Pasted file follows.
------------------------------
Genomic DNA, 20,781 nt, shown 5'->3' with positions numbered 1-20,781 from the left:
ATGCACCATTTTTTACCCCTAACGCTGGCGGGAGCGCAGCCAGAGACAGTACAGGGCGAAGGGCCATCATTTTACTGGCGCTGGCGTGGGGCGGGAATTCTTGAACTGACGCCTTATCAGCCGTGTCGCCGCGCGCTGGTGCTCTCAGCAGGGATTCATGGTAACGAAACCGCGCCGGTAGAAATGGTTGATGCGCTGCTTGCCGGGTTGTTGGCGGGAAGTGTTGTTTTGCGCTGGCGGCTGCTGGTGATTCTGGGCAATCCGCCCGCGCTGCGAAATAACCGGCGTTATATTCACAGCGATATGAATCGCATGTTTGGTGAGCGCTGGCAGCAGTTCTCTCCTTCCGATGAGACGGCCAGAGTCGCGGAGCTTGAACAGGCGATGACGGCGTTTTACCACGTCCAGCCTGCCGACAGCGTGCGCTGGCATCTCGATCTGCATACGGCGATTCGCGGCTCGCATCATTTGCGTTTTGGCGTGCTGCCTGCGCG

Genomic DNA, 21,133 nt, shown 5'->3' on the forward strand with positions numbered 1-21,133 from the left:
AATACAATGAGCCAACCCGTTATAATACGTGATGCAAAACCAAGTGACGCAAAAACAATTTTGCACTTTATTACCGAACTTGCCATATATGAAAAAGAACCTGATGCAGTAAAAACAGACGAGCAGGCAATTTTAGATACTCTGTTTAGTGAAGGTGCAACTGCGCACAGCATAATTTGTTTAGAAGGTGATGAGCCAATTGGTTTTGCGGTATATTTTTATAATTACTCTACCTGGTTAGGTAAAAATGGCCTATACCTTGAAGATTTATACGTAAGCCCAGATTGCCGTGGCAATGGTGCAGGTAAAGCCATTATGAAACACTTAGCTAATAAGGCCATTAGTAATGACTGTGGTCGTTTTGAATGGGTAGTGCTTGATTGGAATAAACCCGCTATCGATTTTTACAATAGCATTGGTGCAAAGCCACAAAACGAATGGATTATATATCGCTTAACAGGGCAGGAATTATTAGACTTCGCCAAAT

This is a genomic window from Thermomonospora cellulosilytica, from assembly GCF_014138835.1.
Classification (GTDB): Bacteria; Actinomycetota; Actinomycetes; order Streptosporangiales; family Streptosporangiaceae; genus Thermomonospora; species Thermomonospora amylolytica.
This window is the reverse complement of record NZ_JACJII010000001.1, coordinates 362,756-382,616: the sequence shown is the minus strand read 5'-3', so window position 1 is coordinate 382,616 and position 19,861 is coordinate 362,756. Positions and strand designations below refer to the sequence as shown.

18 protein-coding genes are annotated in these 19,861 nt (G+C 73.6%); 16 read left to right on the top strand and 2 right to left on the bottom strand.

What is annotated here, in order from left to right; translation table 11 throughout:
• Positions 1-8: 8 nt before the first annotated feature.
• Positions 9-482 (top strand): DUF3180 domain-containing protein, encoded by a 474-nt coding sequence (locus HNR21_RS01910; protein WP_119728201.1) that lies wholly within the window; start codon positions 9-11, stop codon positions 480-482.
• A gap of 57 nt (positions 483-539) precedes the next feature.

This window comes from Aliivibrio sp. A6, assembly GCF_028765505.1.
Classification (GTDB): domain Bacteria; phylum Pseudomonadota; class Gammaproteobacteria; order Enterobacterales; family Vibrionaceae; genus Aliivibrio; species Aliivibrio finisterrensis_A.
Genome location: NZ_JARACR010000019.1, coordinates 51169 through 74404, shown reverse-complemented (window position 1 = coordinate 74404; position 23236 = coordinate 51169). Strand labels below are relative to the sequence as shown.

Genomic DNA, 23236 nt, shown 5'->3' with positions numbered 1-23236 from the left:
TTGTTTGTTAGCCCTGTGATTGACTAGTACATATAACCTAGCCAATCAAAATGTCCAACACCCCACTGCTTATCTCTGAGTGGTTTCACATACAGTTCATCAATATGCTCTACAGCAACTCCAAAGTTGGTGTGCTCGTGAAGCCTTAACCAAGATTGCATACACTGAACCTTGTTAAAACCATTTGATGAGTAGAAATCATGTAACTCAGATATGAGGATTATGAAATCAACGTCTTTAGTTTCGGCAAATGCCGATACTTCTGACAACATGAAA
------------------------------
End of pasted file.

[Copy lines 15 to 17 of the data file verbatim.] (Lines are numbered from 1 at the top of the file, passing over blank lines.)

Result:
Genome location: NZ_JARACR010000019.1, coordinates 51169 through 74404, shown reverse-complemented (window position 1 = coordinate 74404; position 23236 = coordinate 51169). Strand labels below are relative to the sequence as shown.

Genomic DNA, 23236 nt, shown 5'->3' with positions numbered 1-23236 from the left:
TTGTTTGTTAGCCCTGTGATTGACTAGTACATATAACCTAGCCAATCAAAATGTCCAACACCCCACTGCTTATCTCTGAGTGGTTTCACATACAGTTCATCAATATGCTCTACAGCAACTCCAAAGTTGGTGTGCTCGTGAAGCCTTAACCAAGATTGCATACACTGAACCTTGTTAAAACCATTTGATGAGTAGAAATCATGTAACTCAGATATGAGGATTATGAAATCAACGTCTTTAGTTTCGGCAAATGCCGATACTTCTGACAACATGAAA